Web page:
But Rocker adds that the government needs to take action soon by speeding up the bid process, because Britain no longer has the PFI market to itself. Examples abound of successful PFIs abroad: a privately financed toll road in Norway that went from first bid to financial close in six months – three times faster than a typical British project. British firms recently bid for schools PFIs in Italy, and now they are sniffing around hospital PFIs in Portugal. The Royal Bank of Scotland advised Iceland's government on a pilot PFI school, and British firms have already worked on infrastructure PFIs in Holland, Belgium and Ireland. Even the French government, traditionally resistant to anything resembling privatisation, is currently pushing through legislation to enable public building programmes in France to draw on private finance.

The UK needs to make sure its schemes are competitive in the world market. Working overseas is becoming attractive

Tony Rocker, partner, KPMG

These projects are just a smattering of the ever-increasing range of PFIs abroad, and the long list matters because every PFI bid a British contractor makes abroad is one less bid that it can make at home. Rocker warns: "The UK needs to make sure its schemes are competitive in the world market. Working overseas is becoming more attractive than working in Britain because of shorter bid times and costs, and that's already a problem for the government."

Not every contractor is looking beyond the English Channel, however. Kier's Byrne says: "This island is big enough for us at the moment." And Richards says Miller hasn't had any luck in France an Germany, which he claims are less willing than Britain to give big contracts to foreigners. He says: "We find France and Germany shut for business. It's one-way traffic – they come here, but they won't let us go there." Nevertheless, some contractors are winning work abroad: in May Carillion was named preferred bidder on its first overseas hospital project, to design, build and operate a 608-bed hospital in Ontario, Canada.

Bids, Tenders & Proposals: Winning Business Through Best Practice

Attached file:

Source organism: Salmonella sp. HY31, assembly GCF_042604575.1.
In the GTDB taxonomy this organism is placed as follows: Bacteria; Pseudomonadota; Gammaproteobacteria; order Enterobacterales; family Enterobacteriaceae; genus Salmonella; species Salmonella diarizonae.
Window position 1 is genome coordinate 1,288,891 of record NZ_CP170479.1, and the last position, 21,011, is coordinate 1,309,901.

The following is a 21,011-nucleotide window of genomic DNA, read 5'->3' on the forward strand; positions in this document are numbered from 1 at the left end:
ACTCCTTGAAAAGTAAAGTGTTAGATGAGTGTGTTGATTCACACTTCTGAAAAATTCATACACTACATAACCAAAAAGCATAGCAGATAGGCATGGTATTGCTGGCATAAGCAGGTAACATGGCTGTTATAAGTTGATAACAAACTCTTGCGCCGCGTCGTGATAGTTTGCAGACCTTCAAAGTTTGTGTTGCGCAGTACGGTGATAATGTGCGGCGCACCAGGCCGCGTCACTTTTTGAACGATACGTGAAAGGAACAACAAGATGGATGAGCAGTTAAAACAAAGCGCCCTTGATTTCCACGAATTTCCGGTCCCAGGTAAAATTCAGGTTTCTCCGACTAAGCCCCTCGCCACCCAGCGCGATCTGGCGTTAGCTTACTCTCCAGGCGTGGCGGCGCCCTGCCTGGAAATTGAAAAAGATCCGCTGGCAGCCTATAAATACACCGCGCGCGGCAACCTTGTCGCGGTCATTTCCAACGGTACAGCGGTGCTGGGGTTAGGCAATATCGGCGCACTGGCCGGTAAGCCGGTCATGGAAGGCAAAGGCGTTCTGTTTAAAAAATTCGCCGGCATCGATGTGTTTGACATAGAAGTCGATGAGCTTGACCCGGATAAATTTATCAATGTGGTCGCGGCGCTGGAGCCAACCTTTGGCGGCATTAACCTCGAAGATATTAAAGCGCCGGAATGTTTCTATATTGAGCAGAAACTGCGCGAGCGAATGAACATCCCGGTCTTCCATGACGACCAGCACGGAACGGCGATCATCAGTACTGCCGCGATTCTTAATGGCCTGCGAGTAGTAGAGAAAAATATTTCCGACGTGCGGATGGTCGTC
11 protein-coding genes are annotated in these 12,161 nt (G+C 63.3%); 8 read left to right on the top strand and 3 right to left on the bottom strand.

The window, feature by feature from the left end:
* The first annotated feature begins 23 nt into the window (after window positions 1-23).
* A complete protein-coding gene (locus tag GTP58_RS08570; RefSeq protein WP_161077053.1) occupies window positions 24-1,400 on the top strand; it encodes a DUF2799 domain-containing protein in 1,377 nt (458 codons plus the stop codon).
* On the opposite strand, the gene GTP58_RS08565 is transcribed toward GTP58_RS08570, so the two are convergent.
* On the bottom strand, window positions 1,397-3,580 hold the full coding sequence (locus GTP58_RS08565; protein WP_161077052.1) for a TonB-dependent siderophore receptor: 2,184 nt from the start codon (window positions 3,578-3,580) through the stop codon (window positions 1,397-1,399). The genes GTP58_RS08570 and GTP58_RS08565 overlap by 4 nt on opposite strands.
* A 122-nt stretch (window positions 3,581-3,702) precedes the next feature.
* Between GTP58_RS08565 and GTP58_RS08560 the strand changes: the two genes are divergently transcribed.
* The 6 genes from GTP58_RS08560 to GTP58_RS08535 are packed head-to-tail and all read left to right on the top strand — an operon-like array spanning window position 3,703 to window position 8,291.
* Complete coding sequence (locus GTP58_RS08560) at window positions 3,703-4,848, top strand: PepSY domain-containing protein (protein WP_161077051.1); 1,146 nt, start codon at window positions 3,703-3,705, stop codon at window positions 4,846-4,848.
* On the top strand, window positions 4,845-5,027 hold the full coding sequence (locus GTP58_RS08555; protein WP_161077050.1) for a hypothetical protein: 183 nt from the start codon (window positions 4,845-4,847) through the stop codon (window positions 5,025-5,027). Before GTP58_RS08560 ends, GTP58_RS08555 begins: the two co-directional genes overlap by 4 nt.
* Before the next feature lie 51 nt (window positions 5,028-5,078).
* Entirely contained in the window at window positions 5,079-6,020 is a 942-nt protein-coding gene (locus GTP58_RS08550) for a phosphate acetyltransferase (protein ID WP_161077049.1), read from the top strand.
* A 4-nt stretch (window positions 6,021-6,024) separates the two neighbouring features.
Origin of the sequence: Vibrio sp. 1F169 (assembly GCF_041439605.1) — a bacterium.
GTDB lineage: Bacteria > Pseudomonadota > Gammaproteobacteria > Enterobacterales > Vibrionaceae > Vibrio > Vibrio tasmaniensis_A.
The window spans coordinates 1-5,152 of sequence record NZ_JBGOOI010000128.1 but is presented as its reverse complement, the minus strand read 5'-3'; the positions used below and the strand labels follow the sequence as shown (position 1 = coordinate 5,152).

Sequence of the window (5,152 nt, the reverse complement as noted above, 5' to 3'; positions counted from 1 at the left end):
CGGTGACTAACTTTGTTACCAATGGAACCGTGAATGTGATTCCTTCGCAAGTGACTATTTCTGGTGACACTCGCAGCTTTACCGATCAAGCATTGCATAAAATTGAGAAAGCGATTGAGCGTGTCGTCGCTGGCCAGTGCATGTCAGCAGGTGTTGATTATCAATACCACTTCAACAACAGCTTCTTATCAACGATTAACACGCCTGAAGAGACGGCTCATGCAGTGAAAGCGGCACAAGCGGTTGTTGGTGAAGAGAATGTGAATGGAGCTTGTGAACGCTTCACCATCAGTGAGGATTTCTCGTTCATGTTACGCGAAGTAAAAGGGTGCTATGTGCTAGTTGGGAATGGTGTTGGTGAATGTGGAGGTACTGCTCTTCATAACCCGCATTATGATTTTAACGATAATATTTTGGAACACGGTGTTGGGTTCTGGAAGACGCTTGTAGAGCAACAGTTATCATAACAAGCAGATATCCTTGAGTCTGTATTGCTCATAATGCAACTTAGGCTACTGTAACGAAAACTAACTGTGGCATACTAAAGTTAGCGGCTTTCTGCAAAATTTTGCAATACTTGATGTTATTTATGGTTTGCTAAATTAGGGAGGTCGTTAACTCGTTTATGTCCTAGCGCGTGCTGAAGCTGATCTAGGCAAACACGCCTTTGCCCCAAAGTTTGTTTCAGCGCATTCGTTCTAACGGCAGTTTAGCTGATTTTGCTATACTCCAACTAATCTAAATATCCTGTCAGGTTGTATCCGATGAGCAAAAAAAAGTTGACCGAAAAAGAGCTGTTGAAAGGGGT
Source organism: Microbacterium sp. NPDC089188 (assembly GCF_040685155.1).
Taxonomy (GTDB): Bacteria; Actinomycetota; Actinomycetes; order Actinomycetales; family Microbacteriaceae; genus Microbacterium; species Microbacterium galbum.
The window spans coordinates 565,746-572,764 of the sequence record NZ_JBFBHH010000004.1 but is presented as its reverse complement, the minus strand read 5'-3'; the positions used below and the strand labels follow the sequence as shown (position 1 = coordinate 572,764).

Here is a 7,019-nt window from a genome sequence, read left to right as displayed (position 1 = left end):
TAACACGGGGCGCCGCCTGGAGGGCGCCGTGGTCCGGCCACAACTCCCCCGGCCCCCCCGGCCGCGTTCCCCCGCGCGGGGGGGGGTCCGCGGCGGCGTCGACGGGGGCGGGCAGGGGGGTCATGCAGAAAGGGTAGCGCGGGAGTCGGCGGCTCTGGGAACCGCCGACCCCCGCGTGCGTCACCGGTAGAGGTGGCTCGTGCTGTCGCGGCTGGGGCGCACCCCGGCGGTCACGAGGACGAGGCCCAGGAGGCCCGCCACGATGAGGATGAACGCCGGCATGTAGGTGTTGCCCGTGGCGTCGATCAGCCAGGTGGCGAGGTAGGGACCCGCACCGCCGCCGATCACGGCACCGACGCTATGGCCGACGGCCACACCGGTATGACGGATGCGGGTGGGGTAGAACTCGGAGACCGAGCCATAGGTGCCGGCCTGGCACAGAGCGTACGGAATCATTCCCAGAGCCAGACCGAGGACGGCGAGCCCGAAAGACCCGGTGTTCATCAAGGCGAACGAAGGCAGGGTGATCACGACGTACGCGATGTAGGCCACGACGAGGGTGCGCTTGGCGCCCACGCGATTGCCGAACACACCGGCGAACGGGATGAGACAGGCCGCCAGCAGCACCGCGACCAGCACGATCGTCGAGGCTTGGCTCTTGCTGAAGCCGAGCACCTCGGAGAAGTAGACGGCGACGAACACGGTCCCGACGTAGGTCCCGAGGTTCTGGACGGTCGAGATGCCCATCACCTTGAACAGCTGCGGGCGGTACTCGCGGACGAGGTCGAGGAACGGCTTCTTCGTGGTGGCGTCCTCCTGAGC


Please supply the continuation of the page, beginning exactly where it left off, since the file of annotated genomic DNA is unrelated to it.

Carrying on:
The market for self-help books covering every aspect of life seems never to stop growing, and the business world is no exception. The business sections of bookshops are already stacked with weighty tomes on everything from buying and selling shares to hiring and firing employees. Unfortunately, we are still waiting for the appearance of Contractors are from Mars, Architects are from Venus. But one of the latest additions to the genre, by veteran business consultant Harold Lewis, is particularly relevant to the construction industry: how to bid for contracts. Bids, Tenders and Proposals does exactly what it says on the tin. It takes you through the tendering process, step by step, with checklists, boxes and the occasional flow diagram telling you what to do. The book’s 240 pages are broken down into 25 bite-sized chapters, which makes it very easy to find the relevant part, be it bidding in partnership, presenting CVs, or stating your price. The clear layout is the book’s greatest strength. Lewis clearly knows his subject, and you can’t fault the advice he gives. His book is quite like a good tender: well researched, thoroughly prepared, and clearly presented. But sadly, even the most immaculate tender isn’t exactly a riveting read. Even the final chapter, “Ten True Stories”, fails to raise a smile. Tales about overlong introductions and forgetting to mention your track record illustrate important points, but there’s no material here for after-dinner speeches. Although the subject matter is inevitably pretty dry, the author’s lucid prose style means the book is still highly readable. But two key aspects of winning work are seriously underplayed. First, the book is written almost entirely from the bidder’s point of view. There is a good chapter on “Understanding how clients evaluate tenders”, but it’s only one chapter out of 25, and comes near the end. The only other chapter about clients, “Talking to clients”, is the shortest in the book. What’s really missing, though, is the human element: there’s nothing at all about the gregarious, alcohol-fuelled realities of schmoozing clients. Looking good on paper is important, but so is building a relationship with key decision-makers, and a lot of work is won in restaurants and on the golf course – two vital arenas Lewis fails to mention. Nevertheless, Bids, Tenders & Proposals is a great guide to the official side of contract-chasing – the part that’s written on paper. It’s not one to read on the beach, but when you get back from holiday and need to drum up more work, it’s worth having it on your desk.